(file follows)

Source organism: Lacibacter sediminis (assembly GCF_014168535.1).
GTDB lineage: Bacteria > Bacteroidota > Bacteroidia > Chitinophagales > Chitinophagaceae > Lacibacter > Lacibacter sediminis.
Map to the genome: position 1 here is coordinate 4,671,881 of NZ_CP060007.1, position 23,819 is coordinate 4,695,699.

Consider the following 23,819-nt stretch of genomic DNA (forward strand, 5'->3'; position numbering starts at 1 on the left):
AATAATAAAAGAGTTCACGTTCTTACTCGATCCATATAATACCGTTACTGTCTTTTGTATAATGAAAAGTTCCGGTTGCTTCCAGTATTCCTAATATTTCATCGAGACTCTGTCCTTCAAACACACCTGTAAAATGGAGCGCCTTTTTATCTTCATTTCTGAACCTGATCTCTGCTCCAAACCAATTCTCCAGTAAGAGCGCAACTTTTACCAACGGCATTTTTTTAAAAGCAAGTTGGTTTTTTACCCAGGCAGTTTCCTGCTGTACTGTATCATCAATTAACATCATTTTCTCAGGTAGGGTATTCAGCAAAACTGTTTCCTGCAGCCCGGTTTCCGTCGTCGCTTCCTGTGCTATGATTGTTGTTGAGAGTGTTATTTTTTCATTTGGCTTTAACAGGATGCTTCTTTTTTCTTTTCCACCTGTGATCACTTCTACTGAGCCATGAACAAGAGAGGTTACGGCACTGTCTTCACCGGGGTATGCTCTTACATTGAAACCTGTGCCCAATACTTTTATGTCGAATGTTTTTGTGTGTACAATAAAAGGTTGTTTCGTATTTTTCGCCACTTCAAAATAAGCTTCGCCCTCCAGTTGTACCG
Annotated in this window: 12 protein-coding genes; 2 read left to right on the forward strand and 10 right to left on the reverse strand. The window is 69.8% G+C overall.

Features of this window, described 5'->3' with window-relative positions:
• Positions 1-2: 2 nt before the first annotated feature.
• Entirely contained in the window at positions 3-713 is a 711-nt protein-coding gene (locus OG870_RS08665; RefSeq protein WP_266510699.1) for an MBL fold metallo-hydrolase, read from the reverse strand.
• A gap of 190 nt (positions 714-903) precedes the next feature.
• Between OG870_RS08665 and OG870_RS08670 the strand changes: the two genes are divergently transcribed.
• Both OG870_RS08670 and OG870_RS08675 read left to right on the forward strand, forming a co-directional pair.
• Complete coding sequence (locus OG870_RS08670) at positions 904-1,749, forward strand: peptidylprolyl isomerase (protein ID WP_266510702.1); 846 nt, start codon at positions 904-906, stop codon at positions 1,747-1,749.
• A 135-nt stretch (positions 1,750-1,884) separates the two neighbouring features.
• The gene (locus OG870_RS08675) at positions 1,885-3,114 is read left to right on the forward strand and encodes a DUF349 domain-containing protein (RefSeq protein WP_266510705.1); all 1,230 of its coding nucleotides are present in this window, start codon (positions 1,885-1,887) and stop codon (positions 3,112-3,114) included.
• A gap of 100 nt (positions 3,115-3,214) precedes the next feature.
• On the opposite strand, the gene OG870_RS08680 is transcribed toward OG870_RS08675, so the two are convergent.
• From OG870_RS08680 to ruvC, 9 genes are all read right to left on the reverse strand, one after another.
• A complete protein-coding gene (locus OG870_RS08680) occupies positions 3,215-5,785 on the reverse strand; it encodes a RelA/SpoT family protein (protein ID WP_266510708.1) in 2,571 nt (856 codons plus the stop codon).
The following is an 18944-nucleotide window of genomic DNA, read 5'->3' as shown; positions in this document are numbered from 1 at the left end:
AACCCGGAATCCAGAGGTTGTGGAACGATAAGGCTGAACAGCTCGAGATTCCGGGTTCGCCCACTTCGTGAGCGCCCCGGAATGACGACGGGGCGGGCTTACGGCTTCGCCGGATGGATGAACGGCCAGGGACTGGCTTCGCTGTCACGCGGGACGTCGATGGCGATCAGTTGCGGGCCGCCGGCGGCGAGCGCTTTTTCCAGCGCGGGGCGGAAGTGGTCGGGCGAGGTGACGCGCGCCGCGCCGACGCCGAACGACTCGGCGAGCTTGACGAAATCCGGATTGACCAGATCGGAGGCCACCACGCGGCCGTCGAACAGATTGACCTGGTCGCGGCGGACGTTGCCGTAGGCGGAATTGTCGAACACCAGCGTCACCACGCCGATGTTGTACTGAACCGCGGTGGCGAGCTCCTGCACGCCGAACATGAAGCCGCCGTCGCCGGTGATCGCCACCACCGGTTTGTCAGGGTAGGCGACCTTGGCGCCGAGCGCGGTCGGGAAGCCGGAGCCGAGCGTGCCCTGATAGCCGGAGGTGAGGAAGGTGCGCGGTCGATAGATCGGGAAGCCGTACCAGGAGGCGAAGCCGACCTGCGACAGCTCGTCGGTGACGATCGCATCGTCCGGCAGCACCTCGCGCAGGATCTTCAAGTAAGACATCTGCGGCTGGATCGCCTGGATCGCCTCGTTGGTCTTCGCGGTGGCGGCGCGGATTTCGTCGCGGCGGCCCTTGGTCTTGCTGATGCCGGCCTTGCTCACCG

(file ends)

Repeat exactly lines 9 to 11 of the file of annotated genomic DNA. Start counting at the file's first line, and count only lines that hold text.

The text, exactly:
• Entirely contained in the window at positions 3-713 is a 711-nt protein-coding gene (locus OG870_RS08665; RefSeq protein WP_266510699.1) for an MBL fold metallo-hydrolase, read from the reverse strand.
• A gap of 190 nt (positions 714-903) precedes the next feature.
• Between OG870_RS08665 and OG870_RS08670 the strand changes: the two genes are divergently transcribed.